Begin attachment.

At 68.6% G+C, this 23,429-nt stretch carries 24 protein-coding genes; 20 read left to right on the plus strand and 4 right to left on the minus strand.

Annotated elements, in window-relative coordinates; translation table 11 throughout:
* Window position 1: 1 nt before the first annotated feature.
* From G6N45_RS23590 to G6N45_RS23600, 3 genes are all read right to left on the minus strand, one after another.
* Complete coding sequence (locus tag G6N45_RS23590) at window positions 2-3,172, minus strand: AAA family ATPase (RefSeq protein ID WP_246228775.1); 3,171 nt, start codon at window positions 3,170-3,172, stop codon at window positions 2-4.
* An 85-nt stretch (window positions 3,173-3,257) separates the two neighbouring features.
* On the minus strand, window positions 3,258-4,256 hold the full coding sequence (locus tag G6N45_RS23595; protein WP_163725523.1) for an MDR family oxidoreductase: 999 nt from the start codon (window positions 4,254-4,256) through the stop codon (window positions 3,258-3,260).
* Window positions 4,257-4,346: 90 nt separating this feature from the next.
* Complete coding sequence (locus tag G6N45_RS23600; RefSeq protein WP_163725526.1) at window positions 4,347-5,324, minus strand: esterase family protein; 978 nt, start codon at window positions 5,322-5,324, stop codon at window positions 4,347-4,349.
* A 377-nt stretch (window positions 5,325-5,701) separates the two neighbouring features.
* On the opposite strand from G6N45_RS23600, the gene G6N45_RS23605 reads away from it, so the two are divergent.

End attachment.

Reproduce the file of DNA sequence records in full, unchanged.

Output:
At 68.6% G+C, this 23,429-nt stretch carries 24 protein-coding genes; 20 read left to right on the plus strand and 4 right to left on the minus strand.

Annotated elements, in window-relative coordinates; translation table 11 throughout:
* Window position 1: 1 nt before the first annotated feature.
* From G6N45_RS23590 to G6N45_RS23600, 3 genes are all read right to left on the minus strand, one after another.
* Complete coding sequence (locus tag G6N45_RS23590) at window positions 2-3,172, minus strand: AAA family ATPase (RefSeq protein ID WP_246228775.1); 3,171 nt, start codon at window positions 3,170-3,172, stop codon at window positions 2-4.
* An 85-nt stretch (window positions 3,173-3,257) separates the two neighbouring features.
* On the minus strand, window positions 3,258-4,256 hold the full coding sequence (locus tag G6N45_RS23595; protein WP_163725523.1) for an MDR family oxidoreductase: 999 nt from the start codon (window positions 4,254-4,256) through the stop codon (window positions 3,258-3,260).
* Window positions 4,257-4,346: 90 nt separating this feature from the next.
* Complete coding sequence (locus tag G6N45_RS23600; RefSeq protein WP_163725526.1) at window positions 4,347-5,324, minus strand: esterase family protein; 978 nt, start codon at window positions 5,322-5,324, stop codon at window positions 4,347-4,349.
* A 377-nt stretch (window positions 5,325-5,701) separates the two neighbouring features.
* On the opposite strand from G6N45_RS23600, the gene G6N45_RS23605 reads away from it, so the two are divergent.